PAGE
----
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Am J Obstet Gynecol. 1985 May 1;152(1):25-31.

Histomorphometry of the human placenta in maternal preeclampsia.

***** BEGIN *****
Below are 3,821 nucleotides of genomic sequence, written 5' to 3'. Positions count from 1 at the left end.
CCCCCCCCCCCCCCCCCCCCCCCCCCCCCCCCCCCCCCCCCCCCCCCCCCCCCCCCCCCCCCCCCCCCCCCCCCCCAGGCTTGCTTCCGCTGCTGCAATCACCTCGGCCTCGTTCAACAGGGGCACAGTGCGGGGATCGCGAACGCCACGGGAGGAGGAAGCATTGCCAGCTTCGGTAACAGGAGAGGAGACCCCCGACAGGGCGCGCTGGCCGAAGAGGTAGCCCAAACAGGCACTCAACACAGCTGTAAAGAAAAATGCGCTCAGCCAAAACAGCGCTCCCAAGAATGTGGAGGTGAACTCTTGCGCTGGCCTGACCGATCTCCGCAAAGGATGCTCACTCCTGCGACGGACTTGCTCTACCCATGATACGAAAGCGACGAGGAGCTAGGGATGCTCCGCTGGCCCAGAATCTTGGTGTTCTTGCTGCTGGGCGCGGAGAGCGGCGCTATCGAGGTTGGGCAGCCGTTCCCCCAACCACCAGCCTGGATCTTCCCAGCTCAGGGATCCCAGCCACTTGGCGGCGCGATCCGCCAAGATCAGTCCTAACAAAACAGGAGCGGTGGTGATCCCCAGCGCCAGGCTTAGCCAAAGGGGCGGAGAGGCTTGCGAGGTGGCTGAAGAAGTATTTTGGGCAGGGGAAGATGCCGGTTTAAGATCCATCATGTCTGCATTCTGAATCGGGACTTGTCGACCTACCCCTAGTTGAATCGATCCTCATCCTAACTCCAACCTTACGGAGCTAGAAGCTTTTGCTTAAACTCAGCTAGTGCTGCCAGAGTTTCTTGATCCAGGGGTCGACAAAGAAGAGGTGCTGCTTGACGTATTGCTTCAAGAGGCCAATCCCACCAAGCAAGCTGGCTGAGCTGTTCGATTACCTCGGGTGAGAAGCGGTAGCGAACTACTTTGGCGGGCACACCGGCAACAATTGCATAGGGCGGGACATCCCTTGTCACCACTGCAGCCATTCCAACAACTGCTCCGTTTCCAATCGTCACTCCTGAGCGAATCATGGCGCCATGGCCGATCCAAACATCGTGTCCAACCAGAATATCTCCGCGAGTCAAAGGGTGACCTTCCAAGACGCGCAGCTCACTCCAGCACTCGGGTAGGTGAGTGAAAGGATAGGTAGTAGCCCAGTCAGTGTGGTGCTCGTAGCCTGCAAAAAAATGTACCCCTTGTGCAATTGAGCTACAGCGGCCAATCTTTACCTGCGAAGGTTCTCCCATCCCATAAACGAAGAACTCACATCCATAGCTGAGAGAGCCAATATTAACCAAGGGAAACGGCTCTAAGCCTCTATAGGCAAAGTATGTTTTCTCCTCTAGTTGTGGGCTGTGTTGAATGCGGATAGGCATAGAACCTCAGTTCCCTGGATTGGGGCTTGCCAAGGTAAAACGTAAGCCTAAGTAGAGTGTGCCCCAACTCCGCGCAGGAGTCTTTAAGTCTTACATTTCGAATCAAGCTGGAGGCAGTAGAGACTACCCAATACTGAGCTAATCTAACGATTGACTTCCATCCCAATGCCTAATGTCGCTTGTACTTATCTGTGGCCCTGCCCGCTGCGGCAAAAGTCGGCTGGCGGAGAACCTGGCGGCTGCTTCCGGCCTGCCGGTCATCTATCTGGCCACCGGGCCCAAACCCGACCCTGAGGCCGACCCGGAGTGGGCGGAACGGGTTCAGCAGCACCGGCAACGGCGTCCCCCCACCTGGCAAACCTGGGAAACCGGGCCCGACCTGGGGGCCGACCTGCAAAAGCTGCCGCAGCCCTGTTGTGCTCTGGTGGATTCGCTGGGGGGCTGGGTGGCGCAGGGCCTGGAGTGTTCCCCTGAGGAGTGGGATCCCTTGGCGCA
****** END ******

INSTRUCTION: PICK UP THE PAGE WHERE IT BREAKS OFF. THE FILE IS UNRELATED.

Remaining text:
The placentas of five mothers with severe preeclampsia who gave birth to moderately growth-retarded term infants were compared to a group of placentas collected from mothers who had uncomplicated pregnancies and normal term infants who were appropriate for gestational age. This study demonstrated that, on a quantitative histologic basis, the placentas of the preeclamptic mothers were morphologically very similar to the control placentas in terms of weight, parenchymal and cellular content, and surface areas of exchange between mother and fetus. The findings of this study support the hypothesis that, in preeclampsia not associated with severe intrauterine growth retardation, the perinatal morbidity associated with this condition is probably related more to some alterations in uteroplacental and, possibly, umbilical blood flows than to significant changes in placental structure and function. This may be due to compensatory repair mechanisms and extensive functional reserve capacities in these placentas.

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